Entrepreneur Barbie (Screenshot)

Meet Entrepreneur Barbie, Mattel's misfire attempt at inspiring girls

They just had to put her in pink?


Sarah Gray
June 19, 2014 1:45AM (UTC)

Today Mattel introduced the latest power-executive, Entrepreneur Barbie. She is part of Mattel's "I Can Be" line of dolls, and sticking with our "maker" obsessed times, "entrepreneur" was selected as is 2014's career of the year.

"We always try to make career Barbie a reflection of the times," said Mattel spokeswoman Michelle Chidoni said, according to The Wire. "Women entrepreneurs are more prevalent now and they're growing in number. [It's] a great way to encourage girls to also learn about this role."

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Before I launch into my issues with the doll, I will happily acknowledge that Entrepreneur Barbie is a step in the right direction. First of all, I'm glad that real-life female entrepreneurs, including Reshma Saujani from Girls Who Code and Jennifer Hyman and Jennifer Fleiss, from Rent the Runway, were involved with this project.

There are too few female leaders in tech -- just look at the numbers. And as the women in the above video note, representation is extraordinarily important. Girls must see that it's not just men who can make it in these fields -- from being a developer, to starting a company. Entrepreneur Barbie may not be the ideal role model, but she's at least a visible figure, starting her own vague, make-believe multi-million-dollar company.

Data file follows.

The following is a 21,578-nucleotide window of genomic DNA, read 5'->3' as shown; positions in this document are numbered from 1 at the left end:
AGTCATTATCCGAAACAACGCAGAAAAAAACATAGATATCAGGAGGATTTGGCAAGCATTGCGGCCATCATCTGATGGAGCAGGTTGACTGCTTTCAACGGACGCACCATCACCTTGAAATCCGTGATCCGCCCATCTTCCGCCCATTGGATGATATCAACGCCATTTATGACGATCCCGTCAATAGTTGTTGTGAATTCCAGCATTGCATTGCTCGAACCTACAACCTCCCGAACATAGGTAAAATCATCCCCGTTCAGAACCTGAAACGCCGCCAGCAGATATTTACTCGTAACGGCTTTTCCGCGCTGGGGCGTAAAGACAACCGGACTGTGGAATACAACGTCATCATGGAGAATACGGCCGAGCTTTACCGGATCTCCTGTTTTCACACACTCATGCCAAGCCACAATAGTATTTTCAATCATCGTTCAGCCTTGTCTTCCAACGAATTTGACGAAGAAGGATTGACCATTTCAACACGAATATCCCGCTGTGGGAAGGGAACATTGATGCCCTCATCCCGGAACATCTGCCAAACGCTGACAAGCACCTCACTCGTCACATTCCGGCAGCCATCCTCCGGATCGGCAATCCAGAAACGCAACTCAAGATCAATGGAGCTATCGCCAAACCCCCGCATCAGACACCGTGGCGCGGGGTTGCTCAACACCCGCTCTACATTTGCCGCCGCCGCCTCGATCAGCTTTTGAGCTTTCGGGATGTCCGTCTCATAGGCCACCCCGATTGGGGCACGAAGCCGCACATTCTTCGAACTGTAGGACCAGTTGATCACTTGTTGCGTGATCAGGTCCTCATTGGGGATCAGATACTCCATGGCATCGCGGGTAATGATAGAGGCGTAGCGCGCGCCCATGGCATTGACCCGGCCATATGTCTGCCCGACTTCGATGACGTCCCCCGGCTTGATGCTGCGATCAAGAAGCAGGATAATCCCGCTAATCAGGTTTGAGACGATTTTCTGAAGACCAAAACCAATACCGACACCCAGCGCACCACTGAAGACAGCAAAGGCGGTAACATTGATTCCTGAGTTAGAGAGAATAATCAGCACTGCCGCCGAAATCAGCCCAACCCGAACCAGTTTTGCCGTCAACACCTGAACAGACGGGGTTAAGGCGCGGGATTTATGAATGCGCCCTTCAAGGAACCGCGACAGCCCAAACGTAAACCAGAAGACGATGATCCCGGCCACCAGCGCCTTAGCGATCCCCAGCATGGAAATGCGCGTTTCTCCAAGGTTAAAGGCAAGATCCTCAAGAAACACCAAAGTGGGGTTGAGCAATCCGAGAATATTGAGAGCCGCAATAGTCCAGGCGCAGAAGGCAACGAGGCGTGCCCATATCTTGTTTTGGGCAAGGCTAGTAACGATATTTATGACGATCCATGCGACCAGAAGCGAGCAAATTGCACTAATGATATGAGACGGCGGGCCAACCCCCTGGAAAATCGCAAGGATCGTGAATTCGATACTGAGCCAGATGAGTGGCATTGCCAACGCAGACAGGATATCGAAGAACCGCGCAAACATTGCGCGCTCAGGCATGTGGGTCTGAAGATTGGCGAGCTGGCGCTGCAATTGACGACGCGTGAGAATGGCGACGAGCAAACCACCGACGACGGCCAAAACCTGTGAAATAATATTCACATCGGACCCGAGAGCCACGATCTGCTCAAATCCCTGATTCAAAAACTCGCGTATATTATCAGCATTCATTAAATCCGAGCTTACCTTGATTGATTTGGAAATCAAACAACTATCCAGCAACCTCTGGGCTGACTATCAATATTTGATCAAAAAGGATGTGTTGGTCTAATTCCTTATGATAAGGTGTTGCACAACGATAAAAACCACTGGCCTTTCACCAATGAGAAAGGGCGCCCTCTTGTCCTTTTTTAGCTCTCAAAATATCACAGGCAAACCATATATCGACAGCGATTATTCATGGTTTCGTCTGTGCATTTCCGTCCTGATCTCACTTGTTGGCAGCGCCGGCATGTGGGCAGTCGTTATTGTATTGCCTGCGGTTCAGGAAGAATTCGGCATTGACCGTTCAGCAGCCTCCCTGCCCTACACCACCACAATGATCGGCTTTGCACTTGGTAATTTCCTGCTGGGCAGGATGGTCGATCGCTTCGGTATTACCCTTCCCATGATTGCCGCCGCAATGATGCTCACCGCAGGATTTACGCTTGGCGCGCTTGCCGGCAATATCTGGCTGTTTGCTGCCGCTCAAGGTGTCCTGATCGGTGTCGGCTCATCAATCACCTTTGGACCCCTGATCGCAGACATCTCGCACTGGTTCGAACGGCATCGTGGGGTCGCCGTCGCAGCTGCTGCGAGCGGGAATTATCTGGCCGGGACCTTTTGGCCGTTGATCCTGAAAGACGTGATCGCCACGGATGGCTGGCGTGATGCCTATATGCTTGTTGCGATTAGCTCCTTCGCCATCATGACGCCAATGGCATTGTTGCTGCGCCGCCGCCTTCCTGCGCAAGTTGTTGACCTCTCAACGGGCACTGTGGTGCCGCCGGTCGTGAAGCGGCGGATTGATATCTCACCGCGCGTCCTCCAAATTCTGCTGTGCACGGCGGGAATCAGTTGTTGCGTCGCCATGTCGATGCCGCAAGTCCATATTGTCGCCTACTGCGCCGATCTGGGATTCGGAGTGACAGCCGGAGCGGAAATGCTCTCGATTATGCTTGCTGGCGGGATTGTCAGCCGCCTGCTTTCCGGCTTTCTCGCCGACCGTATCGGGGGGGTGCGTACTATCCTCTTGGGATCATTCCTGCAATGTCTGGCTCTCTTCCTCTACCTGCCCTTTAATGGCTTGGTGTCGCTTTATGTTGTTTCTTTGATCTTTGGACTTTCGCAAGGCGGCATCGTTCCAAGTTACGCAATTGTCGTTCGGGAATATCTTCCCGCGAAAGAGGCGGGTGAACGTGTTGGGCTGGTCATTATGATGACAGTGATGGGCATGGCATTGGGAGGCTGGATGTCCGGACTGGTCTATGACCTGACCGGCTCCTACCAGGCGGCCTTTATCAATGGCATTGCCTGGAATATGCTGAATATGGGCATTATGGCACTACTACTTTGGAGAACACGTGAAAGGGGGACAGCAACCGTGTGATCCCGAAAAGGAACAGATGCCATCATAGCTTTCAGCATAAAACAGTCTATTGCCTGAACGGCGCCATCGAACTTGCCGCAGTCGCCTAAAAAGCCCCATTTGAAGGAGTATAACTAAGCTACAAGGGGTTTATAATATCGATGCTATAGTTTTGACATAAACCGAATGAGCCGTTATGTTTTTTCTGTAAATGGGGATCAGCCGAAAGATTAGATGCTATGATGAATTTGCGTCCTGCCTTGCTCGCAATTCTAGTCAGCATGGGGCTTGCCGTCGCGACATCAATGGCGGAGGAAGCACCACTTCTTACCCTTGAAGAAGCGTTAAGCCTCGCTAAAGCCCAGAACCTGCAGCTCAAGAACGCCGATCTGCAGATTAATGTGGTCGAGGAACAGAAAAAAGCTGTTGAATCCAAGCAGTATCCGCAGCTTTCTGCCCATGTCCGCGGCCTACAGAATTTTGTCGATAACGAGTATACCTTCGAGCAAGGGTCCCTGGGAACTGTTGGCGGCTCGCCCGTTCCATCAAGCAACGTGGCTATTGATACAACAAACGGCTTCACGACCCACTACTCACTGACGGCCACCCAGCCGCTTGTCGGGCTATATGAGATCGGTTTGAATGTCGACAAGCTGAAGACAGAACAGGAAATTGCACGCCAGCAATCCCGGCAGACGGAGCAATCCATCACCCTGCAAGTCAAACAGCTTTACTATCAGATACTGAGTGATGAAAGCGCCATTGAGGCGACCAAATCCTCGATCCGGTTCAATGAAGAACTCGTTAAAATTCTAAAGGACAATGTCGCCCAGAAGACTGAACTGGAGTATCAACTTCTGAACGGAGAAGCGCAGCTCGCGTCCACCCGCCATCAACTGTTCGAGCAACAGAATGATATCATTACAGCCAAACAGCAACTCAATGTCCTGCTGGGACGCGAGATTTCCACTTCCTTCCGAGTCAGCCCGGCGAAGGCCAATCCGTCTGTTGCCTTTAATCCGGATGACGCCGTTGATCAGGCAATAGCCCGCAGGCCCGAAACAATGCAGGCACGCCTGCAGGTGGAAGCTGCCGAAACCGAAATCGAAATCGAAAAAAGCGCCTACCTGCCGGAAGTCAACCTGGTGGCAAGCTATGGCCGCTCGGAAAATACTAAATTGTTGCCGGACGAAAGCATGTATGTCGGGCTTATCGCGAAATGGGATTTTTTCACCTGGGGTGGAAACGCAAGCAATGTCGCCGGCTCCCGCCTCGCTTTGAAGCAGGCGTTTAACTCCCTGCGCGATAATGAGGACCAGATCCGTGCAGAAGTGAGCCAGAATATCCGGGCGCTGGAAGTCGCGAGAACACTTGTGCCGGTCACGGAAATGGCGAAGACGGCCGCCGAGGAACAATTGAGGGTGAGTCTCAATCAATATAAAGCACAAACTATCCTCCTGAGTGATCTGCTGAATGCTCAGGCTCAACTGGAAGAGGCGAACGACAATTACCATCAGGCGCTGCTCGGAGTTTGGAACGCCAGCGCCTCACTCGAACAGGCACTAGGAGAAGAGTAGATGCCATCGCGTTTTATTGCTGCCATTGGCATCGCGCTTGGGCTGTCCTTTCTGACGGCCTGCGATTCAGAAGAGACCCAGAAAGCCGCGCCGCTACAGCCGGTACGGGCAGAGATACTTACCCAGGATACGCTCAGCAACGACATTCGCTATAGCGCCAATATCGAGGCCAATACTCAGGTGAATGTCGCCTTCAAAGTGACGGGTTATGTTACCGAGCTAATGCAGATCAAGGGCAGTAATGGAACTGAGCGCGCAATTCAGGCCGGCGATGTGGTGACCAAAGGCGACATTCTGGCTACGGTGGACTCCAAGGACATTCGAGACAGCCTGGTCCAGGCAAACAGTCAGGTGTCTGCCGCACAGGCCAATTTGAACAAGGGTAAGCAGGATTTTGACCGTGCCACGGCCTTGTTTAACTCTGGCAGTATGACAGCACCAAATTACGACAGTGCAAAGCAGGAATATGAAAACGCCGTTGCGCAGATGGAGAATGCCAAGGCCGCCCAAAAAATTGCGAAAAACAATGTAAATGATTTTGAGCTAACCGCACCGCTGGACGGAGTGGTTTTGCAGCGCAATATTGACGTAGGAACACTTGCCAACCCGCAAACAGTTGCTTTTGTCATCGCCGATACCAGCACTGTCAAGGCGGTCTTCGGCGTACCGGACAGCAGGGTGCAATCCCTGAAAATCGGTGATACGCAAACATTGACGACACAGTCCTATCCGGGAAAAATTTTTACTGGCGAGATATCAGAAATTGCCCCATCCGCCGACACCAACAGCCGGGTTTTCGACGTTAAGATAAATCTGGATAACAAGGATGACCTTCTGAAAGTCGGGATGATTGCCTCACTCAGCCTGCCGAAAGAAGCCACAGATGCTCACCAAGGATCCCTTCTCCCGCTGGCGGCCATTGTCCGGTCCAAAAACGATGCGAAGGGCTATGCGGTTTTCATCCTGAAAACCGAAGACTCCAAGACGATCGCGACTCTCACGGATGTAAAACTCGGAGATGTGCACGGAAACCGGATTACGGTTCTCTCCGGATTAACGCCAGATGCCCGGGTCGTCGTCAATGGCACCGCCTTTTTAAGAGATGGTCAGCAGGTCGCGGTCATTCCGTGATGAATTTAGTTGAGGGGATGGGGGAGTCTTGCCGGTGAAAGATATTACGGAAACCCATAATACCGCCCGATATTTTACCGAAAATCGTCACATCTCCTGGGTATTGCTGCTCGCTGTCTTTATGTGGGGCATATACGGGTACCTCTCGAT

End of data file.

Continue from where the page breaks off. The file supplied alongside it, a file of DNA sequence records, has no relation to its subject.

However, if we're talking representation, let's take a step back. It is impossible to ever grow up and be Barbie. She's anatomically impossible (unless you get tons of plastic surgery and survive on light and air).

Entrepreneur Barbie is modern woman with her smartphone and her tablet stuck in a sexist, outdated, dangerous representation of femininity. I take umbrage with the fact that, even though this doll is backed by an awesome group of diverse women -- aimed at providing positive representation -- Barbie still represents this problematic view of women (objectified by men in Sports Illustrated).

Of course, just as women aren't limited in their careers, girls are not limited to playing with Barbies.

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However, to inspire more female entrepreneurs or women in tech, I say, skip the doll and focus on the real women who inspired it.

h/t The Wire


Sarah Gray

Sarah Gray is an assistant editor at Salon, focusing on innovation. Follow @sarahhhgray or email sgray@salon.com.

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